PRECONDITIONING EFFECT ON SEM CONCRETE SAMPLES AND ITS IMPACT ON THE IMPLEMENTATION OF CONCRETE SURFACE ANALYSIS AT MICROSCOPIC SCALE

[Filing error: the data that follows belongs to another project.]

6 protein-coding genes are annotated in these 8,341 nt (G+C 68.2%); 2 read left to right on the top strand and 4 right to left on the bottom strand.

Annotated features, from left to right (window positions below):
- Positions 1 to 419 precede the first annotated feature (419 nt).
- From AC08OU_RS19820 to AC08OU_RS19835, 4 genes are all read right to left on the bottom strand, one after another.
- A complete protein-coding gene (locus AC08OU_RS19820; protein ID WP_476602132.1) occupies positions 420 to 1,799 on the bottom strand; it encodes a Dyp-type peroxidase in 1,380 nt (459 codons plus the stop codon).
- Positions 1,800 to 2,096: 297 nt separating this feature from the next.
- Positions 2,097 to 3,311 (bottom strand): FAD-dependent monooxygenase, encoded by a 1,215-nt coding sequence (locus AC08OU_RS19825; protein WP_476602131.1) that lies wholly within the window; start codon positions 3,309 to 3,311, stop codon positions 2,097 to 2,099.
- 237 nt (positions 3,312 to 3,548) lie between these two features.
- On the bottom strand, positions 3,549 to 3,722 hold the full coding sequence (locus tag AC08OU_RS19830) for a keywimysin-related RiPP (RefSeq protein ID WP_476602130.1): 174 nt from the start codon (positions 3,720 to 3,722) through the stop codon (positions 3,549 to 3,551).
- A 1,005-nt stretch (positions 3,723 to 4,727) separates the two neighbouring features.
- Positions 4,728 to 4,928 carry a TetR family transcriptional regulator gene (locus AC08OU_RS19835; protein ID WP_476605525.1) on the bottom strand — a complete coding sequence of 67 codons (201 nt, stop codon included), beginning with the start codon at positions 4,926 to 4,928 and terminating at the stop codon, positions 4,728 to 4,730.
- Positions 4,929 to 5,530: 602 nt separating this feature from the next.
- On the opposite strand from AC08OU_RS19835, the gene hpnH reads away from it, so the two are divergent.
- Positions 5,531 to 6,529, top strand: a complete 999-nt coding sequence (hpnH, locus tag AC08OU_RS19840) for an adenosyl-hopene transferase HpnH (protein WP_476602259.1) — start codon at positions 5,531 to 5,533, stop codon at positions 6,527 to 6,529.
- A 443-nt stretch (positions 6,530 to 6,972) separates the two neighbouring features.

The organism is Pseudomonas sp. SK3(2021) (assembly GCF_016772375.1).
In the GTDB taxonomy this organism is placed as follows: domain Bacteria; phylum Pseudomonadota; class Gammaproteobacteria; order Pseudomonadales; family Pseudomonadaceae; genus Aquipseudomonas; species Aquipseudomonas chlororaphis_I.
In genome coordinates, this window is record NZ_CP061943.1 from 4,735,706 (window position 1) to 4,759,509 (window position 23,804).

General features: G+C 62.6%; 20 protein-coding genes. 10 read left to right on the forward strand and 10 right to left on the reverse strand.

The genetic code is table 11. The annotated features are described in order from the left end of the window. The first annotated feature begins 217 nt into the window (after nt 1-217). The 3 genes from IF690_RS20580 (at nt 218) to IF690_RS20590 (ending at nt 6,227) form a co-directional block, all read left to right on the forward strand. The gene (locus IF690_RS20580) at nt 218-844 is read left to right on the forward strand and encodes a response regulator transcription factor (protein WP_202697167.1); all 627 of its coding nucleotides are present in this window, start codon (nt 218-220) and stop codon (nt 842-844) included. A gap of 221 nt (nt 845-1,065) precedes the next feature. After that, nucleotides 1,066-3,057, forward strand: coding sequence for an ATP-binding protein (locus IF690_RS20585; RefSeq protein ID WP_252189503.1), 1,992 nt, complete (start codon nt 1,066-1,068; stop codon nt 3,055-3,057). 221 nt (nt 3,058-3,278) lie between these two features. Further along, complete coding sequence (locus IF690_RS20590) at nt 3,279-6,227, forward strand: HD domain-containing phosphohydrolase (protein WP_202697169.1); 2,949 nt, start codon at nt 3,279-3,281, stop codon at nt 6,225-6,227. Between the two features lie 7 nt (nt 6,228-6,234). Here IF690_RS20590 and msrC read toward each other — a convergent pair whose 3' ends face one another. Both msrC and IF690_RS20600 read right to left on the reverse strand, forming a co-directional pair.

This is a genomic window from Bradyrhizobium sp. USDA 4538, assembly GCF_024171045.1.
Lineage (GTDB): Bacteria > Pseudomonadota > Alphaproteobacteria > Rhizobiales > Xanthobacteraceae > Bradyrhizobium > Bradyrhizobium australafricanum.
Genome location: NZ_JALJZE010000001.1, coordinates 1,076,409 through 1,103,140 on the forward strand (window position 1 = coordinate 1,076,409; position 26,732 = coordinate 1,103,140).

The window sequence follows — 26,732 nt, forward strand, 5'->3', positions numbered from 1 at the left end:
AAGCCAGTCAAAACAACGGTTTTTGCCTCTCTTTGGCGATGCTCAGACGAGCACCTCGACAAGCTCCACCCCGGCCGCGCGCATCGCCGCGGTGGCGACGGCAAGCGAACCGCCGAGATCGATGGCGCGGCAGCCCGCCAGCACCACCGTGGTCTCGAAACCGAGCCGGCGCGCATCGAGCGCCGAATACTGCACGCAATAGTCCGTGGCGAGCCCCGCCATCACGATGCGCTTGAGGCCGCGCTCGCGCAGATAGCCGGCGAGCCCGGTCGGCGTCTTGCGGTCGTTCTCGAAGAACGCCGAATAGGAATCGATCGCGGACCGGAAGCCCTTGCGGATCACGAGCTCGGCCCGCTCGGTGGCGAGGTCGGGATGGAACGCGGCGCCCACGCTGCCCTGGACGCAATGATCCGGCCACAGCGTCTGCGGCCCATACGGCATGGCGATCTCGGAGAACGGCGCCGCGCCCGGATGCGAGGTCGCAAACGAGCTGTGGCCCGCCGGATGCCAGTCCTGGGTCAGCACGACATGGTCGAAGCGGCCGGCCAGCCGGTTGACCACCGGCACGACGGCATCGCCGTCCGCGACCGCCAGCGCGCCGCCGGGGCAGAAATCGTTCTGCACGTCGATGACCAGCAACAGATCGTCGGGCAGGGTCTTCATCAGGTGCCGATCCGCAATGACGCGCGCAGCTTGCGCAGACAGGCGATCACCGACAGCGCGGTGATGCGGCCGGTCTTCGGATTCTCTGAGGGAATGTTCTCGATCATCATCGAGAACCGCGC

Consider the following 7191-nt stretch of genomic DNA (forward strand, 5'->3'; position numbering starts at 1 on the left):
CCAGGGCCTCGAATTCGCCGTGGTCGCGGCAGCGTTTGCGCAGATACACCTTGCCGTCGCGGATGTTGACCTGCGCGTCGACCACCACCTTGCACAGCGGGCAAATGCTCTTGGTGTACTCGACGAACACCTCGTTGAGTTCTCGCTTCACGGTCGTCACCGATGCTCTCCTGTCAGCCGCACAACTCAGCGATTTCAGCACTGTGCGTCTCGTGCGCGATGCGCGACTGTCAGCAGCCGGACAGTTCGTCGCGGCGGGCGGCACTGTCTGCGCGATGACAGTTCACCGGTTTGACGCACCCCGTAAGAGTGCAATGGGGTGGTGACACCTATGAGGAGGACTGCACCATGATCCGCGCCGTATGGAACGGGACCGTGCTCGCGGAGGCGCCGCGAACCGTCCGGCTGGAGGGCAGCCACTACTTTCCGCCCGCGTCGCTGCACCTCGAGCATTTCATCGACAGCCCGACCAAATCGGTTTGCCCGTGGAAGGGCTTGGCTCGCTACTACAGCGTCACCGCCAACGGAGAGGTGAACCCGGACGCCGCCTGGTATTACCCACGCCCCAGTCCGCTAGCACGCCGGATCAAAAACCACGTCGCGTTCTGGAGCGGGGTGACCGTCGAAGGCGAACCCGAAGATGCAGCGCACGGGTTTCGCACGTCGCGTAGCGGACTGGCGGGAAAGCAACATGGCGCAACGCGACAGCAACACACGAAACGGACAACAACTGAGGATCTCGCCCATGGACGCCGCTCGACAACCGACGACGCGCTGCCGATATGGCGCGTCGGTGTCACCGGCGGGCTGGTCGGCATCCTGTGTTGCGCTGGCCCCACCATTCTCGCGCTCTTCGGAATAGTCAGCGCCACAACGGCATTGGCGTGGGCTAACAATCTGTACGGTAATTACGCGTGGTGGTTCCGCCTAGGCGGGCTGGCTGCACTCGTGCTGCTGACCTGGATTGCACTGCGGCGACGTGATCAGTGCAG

To date, the literature on micro-scale concrete has been actively conducted. Scanning electron microscopy (SEM) is widely used not only for microscopic inspections but also on-the-fly elemental identification. However, prior to SEM, the precondition of concrete specimen is necessary. This included drying the samples in a vacuum heater which later on leaded to a significant alternation of microscale concrete surface. Consequently, the representative SEM images, therefore, might not reflect the actual condition. Also, coating by conductive materials such as gold, platinum or palladium may have limitations regarding the surface deteriorations. This research investigated the SEM preconditioning effect on concrete samples by using four surface conditions: 1. regular, 2. rough by natural bleeding, 3. emulated erosion by applying sandpaper, and 4. acidic attack. The before and after preconditioning effects were inspected using an optical light-inverted microscope, while the SEM images were captured by JXA-8200, an electron probed microanalyzer (SEM-EPMA). In addition, the metallic coating using platinum (Pt) and palladium (Pt) regarding the four surface cases were discussed. Findings postulated an inconsistency of the conductive coating (Pt-Pd) among the four surfaces. Also, the vacuum-heating process did alter the microstructure of cement hydrate on concrete surface. Furthermore, a significant increment of microcracks was detected across the specimen surface at ×100 magnification in all cases. Recently, the literature claimed that the concrete surface might have significant impacts on concrete properties and durability. This research might help in emphasizing the relationship between concrete surface and durability concerns such as weathering damage, and chloride attack.